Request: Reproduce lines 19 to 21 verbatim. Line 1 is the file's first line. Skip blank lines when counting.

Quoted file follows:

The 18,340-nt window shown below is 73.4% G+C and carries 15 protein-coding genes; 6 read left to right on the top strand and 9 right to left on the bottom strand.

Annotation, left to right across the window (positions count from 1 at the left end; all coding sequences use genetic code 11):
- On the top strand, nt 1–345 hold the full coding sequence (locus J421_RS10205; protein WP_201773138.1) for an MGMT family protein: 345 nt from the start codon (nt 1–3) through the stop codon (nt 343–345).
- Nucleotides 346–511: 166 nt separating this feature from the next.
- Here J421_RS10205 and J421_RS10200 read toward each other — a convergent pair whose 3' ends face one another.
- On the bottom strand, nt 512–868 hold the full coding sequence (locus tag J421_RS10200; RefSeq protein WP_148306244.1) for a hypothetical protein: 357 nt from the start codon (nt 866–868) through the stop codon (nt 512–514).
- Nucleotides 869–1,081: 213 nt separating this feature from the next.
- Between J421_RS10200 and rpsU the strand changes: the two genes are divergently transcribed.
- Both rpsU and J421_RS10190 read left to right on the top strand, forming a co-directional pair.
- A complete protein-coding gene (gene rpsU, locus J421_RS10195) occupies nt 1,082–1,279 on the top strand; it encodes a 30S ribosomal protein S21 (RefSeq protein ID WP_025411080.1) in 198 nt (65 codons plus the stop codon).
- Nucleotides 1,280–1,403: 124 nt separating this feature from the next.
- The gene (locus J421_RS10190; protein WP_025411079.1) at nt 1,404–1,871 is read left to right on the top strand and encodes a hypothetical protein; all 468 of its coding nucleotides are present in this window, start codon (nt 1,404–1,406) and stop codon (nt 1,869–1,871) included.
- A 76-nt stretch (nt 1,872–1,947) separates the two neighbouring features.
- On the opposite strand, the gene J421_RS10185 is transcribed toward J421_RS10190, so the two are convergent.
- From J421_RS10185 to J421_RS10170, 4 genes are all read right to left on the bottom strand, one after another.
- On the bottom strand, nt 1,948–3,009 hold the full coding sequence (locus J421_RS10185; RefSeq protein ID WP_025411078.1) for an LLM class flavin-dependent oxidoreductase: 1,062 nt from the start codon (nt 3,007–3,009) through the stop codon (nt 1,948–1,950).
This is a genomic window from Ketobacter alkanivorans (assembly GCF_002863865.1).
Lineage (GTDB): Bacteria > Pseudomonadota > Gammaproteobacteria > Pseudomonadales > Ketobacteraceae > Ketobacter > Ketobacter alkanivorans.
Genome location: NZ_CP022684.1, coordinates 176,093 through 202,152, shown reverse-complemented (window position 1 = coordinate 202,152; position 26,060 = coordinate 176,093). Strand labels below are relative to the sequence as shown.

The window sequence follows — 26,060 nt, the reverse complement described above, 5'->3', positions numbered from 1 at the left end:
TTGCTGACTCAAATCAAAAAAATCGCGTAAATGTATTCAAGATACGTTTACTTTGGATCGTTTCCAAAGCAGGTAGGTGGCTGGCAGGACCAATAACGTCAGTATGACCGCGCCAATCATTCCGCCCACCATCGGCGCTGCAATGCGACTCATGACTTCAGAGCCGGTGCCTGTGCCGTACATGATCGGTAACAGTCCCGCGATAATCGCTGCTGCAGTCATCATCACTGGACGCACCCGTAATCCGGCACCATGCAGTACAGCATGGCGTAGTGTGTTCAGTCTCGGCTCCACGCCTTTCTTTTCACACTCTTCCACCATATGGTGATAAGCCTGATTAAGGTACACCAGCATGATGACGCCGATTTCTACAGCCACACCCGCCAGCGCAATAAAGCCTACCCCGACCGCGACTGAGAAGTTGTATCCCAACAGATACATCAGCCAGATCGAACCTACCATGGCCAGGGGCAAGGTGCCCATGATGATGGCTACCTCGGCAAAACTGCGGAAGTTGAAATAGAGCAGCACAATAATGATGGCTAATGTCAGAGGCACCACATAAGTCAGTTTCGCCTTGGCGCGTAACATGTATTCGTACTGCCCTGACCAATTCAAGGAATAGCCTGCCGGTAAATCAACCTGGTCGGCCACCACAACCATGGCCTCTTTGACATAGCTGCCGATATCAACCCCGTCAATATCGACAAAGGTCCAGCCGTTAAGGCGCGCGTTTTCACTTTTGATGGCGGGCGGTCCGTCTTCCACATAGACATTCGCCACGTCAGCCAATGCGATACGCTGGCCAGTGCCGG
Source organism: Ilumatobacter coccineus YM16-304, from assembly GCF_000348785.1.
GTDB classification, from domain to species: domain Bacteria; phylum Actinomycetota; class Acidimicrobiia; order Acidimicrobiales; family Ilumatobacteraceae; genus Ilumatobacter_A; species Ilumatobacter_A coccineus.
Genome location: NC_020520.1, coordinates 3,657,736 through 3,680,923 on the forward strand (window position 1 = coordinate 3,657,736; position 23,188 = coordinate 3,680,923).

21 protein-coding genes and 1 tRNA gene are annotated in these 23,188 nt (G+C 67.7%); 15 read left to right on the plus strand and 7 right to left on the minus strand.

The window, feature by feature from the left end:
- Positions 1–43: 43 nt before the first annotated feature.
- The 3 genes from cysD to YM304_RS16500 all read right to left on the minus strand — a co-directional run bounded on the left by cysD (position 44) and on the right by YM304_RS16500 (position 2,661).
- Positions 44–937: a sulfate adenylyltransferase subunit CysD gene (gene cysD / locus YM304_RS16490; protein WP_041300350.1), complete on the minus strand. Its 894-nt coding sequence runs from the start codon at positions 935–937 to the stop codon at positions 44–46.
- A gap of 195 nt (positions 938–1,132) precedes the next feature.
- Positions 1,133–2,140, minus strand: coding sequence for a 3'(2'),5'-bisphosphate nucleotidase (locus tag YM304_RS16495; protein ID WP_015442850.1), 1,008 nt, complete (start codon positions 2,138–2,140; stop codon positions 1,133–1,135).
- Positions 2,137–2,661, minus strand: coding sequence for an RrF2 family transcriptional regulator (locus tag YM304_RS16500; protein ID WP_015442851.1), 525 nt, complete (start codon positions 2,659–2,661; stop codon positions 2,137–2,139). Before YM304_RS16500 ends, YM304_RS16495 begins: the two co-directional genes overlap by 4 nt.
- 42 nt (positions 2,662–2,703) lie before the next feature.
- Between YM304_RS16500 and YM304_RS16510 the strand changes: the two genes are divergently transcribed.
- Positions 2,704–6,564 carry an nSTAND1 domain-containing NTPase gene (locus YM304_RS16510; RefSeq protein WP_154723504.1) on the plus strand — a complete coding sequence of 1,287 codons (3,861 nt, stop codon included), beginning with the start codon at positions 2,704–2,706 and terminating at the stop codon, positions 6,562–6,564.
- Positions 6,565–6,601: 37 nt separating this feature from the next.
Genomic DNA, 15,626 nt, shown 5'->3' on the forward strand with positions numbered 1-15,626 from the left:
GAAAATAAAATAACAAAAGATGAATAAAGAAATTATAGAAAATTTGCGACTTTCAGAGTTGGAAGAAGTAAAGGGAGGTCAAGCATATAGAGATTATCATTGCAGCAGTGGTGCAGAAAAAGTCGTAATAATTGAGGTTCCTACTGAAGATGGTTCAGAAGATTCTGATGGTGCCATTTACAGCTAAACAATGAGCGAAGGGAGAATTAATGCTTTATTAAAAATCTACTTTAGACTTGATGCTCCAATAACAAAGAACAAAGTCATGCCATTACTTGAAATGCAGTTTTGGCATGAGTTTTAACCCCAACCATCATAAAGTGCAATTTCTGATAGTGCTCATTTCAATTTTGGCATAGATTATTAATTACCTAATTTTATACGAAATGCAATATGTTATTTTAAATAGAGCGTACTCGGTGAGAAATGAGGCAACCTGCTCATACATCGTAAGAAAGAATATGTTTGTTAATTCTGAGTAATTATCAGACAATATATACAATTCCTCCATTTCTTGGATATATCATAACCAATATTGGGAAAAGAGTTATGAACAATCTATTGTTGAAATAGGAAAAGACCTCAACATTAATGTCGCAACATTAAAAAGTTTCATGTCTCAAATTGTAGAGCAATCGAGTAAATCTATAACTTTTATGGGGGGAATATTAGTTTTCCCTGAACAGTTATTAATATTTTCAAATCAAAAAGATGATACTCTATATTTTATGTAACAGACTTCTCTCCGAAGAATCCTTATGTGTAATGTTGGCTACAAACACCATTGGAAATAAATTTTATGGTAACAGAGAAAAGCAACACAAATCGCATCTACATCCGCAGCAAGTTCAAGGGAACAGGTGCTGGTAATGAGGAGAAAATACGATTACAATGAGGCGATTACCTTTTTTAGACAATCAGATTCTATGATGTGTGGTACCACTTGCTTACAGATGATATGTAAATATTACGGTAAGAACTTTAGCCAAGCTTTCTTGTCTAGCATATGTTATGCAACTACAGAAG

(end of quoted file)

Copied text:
Genome location: NZ_CP022684.1, coordinates 176,093 through 202,152, shown reverse-complemented (window position 1 = coordinate 202,152; position 26,060 = coordinate 176,093). Strand labels below are relative to the sequence as shown.

The window sequence follows — 26,060 nt, the reverse complement described above, 5'->3', positions numbered from 1 at the left end:
TTGCTGACTCAAATCAAAAAAATCGCGTAAATGTATTCAAGATACGTTTACTTTGGATCGTTTCCAAAGCAGGTAGGTGGCTGGCAGGACCAATAACGTCAGTATGACCGCGCCAATCATTCCGCCCACCATCGGCGCTGCAATGCGACTCATGACTTCAGAGCCGGTGCCTGTGCCGTACATGATCGGTAACAGTCCCGCGATAATCGCTGCTGCAGTCATCATCACTGGACGCACCCGTAATCCGGCACCATGCAGTACAGCATGGCGTAGTGTGTTCAGTCTCGGCTCCACGCCTTTCTTTTCACACTCTTCCACCATATGGTGATAAGCCTGATTAAGGTACACCAGCATGATGACGCCGATTTCTACAGCCACACCCGCCAGCGCAATAAAGCCTACCCCGACCGCGACTGAGAAGTTGTATCCCAACAGATACATCAGCCAGATCGAACCTACCATGGCCAGGGGCAAGGTGCCCATGATGATGGCTACCTCGGCAAAACTGCGGAAGTTGAAATAGAGCAGCACAATAATGATGGCTAATGTCAGAGGCACCACATAAGTCAGTTTCGCCTTGGCGCGTAACATGTATTCGTACTGCCCTGACCAATTCAAGGAATAGCCTGCCGGTAAATCAACCTGGTCGGCCACCACAACCATGGCCTCTTTGACATAGCTGCCGATATCAACCCCGTCAATATCGACAAAGGTCCAGCCGTTAAGGCGCGCGTTTTCACTTTTGATGGCGGGCGGTCCGTCTTCCACATAGACATTCGCCACGTCAGCCAATGCGATACGCTGGCCAGTGCCGG